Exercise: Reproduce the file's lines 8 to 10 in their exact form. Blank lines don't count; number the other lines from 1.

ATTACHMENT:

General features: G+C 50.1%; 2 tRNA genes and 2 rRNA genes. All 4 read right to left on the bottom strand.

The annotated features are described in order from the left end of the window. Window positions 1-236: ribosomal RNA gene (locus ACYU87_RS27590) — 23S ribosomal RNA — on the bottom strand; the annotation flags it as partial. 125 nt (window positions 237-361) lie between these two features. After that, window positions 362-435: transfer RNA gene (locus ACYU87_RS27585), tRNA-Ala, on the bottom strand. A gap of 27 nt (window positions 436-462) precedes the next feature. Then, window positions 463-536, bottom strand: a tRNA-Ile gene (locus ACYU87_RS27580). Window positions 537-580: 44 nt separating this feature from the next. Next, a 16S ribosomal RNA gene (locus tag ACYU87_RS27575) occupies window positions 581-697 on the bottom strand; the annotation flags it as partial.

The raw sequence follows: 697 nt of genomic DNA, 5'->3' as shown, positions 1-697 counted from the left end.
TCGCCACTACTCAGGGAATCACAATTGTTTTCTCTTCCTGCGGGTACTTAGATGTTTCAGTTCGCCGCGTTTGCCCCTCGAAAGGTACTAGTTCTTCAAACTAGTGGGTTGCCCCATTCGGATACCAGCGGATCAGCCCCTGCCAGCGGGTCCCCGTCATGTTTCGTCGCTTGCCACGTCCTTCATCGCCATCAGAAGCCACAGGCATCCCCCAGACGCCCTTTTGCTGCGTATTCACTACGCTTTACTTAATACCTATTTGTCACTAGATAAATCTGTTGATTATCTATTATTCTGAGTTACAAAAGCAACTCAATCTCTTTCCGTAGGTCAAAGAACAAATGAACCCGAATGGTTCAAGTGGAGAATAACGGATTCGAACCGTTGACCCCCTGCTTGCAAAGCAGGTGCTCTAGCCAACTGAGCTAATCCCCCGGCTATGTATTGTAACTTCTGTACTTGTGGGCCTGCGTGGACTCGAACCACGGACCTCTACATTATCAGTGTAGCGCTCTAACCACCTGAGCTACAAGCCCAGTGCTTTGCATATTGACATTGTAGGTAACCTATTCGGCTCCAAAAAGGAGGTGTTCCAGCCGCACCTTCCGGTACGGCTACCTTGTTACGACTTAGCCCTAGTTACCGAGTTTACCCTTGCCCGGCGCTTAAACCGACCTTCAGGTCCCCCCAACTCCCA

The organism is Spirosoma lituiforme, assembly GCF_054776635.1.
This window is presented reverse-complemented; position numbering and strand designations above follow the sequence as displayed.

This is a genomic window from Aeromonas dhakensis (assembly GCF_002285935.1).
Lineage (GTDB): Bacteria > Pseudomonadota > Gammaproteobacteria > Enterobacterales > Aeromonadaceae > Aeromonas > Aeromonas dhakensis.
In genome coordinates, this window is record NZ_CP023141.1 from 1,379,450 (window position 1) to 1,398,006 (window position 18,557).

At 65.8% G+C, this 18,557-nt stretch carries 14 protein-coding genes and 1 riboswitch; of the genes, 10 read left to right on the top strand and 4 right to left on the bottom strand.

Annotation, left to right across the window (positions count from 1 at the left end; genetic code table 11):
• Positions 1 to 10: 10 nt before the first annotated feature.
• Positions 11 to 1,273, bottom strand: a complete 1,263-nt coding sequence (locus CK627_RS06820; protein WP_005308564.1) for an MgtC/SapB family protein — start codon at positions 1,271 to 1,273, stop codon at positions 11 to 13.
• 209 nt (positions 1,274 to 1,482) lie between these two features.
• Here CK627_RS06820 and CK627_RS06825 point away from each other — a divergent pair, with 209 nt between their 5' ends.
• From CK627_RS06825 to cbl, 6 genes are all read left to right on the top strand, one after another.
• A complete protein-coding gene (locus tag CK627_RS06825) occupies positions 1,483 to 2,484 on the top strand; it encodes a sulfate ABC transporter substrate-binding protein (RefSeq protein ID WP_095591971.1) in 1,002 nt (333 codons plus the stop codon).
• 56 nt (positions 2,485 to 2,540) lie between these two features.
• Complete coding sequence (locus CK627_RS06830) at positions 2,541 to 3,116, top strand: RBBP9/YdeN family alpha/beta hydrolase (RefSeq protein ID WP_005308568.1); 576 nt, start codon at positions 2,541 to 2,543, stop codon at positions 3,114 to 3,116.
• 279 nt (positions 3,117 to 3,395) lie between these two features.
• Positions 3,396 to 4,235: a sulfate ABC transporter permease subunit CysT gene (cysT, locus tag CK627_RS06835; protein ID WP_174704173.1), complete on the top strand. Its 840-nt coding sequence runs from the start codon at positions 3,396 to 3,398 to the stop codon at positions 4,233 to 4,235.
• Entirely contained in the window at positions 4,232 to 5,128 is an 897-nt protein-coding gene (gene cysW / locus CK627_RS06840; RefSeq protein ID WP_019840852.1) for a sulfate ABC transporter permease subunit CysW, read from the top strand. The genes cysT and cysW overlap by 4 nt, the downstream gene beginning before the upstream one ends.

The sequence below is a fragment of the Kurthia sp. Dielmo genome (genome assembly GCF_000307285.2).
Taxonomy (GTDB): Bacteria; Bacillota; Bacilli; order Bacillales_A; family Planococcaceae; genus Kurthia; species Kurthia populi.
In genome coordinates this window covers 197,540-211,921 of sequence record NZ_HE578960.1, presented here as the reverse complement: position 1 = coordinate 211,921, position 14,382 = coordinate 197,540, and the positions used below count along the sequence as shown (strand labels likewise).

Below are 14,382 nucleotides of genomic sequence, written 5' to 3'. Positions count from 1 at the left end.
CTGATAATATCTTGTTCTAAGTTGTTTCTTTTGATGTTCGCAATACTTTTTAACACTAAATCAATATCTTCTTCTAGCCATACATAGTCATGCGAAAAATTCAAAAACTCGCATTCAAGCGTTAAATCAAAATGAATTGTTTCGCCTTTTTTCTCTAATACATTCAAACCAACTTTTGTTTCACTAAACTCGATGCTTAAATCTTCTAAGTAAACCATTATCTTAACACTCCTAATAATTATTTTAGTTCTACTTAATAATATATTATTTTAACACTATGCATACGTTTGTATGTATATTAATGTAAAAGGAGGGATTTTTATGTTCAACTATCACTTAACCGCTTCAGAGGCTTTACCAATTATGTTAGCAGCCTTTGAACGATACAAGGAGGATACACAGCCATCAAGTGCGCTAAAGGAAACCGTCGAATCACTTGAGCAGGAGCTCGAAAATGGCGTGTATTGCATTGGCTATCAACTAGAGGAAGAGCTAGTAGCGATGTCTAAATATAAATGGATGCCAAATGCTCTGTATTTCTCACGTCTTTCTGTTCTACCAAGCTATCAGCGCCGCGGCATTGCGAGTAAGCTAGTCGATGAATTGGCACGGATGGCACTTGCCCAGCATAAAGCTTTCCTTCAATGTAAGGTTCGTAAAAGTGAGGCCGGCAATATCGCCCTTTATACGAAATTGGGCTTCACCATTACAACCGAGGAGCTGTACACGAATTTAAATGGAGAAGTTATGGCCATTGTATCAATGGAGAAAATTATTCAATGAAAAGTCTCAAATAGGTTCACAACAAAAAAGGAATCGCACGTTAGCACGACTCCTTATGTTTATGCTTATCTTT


Lineage (GTDB): Bacteria > Pseudomonadota > Gammaproteobacteria > Enterobacterales > Aeromonadaceae > Aeromonas > Aeromonas dhakensis.
In genome coordinates, this window is record NZ_CP023141.1 from 1,379,450 (window position 1) to 1,398,006 (window position 18,557).

At 65.8% G+C, this 18,557-nt stretch carries 14 protein-coding genes and 1 riboswitch; of the genes, 10 read left to right on the top strand and 4 right to left on the bottom strand.